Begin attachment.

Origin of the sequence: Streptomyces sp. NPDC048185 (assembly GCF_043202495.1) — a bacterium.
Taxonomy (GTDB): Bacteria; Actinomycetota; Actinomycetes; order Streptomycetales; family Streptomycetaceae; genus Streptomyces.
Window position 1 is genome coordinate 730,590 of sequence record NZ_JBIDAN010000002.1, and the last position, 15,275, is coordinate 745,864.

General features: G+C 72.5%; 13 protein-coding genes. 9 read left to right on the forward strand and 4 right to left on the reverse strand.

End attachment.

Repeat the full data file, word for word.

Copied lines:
Origin of the sequence: Streptomyces sp. NPDC048185 (assembly GCF_043202495.1) — a bacterium.
Taxonomy (GTDB): Bacteria; Actinomycetota; Actinomycetes; order Streptomycetales; family Streptomycetaceae; genus Streptomyces.
Window position 1 is genome coordinate 730,590 of sequence record NZ_JBIDAN010000002.1, and the last position, 15,275, is coordinate 745,864.

General features: G+C 72.5%; 13 protein-coding genes. 9 read left to right on the forward strand and 4 right to left on the reverse strand.